And then the other question, just to ask you on revenue trajectory, can you just talk about -- when you're talking about better growth in the second half, and I know this is just one piece of the business, but the Australia acquisition will cycle by the time you get to Q4. And so when you're talking about better revenue growth, is it just simply, you think North America's growth will accelerate and that will be enough to move the needle for the entire company? Is that the thinking?

Sara Mathew

Yes, why don't I have Manny answer that. Manny?

Manny Conti

Yes. So for the company, when you look at North America, we see and we talked about in our prepared remarks the low-single-digit growth for the year, and we see more of it happening in the second half. So that acceleration that we see in the second half, that would drive total company performance.

Sara Mathew

And just to close out on the reason why is, Michael, remember, our business is largely ratable. So it takes time for the upfront commitments that we see actually play out in the second half. So as we were digging out of what was a very poor performance in 2009, 2010, as you could see, had a back half recovery. As we are accelerating, you'll see that similar performance into 2011.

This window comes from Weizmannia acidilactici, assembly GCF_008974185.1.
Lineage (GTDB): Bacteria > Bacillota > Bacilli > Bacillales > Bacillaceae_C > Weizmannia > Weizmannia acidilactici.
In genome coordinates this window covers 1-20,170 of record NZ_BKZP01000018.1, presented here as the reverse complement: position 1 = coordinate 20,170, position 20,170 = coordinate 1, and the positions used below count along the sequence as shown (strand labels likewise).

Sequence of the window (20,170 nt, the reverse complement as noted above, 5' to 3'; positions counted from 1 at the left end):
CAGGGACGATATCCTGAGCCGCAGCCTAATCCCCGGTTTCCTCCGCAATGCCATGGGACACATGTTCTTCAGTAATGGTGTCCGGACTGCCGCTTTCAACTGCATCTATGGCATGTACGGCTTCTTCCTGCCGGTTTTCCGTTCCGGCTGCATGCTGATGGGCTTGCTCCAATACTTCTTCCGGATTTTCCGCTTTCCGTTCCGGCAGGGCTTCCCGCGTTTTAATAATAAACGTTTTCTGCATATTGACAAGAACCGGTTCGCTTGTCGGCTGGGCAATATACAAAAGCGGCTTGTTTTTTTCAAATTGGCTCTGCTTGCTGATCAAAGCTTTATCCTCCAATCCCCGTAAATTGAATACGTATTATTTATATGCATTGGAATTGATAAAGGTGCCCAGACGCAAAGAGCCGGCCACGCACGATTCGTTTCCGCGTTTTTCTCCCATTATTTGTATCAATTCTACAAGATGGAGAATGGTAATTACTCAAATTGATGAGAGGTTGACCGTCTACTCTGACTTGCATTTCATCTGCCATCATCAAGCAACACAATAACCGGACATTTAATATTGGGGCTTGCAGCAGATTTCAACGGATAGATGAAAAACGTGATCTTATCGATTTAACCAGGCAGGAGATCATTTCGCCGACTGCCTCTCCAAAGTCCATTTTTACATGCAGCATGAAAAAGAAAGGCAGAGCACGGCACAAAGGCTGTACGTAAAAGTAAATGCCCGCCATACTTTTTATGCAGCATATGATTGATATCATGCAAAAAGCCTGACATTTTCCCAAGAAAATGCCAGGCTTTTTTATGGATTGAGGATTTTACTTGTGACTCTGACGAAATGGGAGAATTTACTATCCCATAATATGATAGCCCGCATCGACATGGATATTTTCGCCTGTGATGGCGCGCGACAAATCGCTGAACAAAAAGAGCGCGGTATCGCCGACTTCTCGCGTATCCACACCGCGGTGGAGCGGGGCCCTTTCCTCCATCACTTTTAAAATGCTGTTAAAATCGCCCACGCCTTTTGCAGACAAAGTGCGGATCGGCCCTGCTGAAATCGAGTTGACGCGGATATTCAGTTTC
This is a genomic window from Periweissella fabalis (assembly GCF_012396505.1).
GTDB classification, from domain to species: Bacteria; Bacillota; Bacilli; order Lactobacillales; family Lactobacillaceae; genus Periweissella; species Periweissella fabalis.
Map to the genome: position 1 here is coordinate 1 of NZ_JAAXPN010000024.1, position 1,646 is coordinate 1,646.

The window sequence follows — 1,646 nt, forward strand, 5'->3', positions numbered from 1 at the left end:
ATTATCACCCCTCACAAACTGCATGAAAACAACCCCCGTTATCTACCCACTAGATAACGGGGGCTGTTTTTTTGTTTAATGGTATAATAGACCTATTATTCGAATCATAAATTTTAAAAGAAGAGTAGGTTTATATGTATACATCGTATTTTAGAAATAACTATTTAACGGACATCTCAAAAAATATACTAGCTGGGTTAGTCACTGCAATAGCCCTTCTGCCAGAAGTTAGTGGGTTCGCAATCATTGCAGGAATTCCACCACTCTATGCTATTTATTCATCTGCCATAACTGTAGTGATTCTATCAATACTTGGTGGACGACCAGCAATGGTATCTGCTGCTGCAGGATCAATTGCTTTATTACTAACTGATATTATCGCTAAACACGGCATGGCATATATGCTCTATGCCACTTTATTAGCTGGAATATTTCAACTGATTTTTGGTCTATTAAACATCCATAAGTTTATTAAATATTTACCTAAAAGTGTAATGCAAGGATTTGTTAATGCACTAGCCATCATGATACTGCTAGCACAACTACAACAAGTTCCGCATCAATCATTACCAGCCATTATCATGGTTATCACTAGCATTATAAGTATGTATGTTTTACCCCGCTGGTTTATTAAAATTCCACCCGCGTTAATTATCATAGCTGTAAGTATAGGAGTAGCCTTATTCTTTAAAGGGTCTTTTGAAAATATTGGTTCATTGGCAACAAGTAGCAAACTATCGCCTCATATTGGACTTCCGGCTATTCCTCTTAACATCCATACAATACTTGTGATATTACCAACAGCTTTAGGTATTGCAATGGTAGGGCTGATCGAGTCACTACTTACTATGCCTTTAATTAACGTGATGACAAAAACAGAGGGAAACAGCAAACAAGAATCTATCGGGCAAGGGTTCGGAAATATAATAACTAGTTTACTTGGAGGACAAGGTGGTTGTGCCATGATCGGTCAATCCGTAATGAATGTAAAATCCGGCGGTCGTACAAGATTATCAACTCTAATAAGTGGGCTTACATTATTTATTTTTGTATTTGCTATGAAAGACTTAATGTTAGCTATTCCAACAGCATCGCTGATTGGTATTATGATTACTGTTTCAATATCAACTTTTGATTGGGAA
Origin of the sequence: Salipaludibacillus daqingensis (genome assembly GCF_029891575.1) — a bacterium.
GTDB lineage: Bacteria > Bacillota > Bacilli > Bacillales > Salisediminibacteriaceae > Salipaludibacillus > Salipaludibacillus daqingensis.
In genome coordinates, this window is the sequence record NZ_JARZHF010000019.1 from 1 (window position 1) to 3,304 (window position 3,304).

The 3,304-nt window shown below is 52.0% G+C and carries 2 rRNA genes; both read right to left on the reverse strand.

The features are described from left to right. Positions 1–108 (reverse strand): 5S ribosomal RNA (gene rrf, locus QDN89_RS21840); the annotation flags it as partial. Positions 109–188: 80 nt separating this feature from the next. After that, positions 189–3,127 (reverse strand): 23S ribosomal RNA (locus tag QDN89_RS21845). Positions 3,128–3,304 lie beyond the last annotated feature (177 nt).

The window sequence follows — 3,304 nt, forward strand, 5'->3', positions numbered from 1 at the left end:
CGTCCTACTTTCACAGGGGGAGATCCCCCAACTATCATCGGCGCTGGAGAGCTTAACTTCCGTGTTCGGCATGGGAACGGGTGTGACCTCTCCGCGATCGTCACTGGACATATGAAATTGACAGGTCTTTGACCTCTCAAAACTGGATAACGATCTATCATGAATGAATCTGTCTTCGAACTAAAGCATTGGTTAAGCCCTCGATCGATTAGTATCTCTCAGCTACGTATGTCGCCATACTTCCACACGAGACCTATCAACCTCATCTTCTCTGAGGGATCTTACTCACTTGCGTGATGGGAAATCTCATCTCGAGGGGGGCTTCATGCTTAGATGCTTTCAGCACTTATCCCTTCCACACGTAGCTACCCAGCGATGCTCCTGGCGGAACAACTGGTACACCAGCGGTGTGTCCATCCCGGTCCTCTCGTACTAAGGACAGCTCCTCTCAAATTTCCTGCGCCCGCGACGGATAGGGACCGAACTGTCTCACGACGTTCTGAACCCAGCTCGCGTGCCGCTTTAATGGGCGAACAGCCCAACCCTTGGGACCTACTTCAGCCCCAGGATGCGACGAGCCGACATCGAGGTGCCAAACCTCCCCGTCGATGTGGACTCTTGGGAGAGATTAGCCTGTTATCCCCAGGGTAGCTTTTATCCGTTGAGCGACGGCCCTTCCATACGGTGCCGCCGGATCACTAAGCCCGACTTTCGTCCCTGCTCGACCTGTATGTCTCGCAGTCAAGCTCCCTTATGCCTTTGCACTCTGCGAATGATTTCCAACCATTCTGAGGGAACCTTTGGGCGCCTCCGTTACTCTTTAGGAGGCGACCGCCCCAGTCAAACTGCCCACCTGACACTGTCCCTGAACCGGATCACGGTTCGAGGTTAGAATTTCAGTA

Operator

Shlomo Rosenbaum, Stifel, Nicolaus.

Shlomo Rosenbaum - Stifel, Nicolaus & Co., Inc.

Sara, I want to focus first about something I think is pretty critical for the business. Can you talk more about the traction that you guys are getting in terms of changing some of the culture in the sales force? I think that has been a big focus of yours over the last year.

Sara Mathew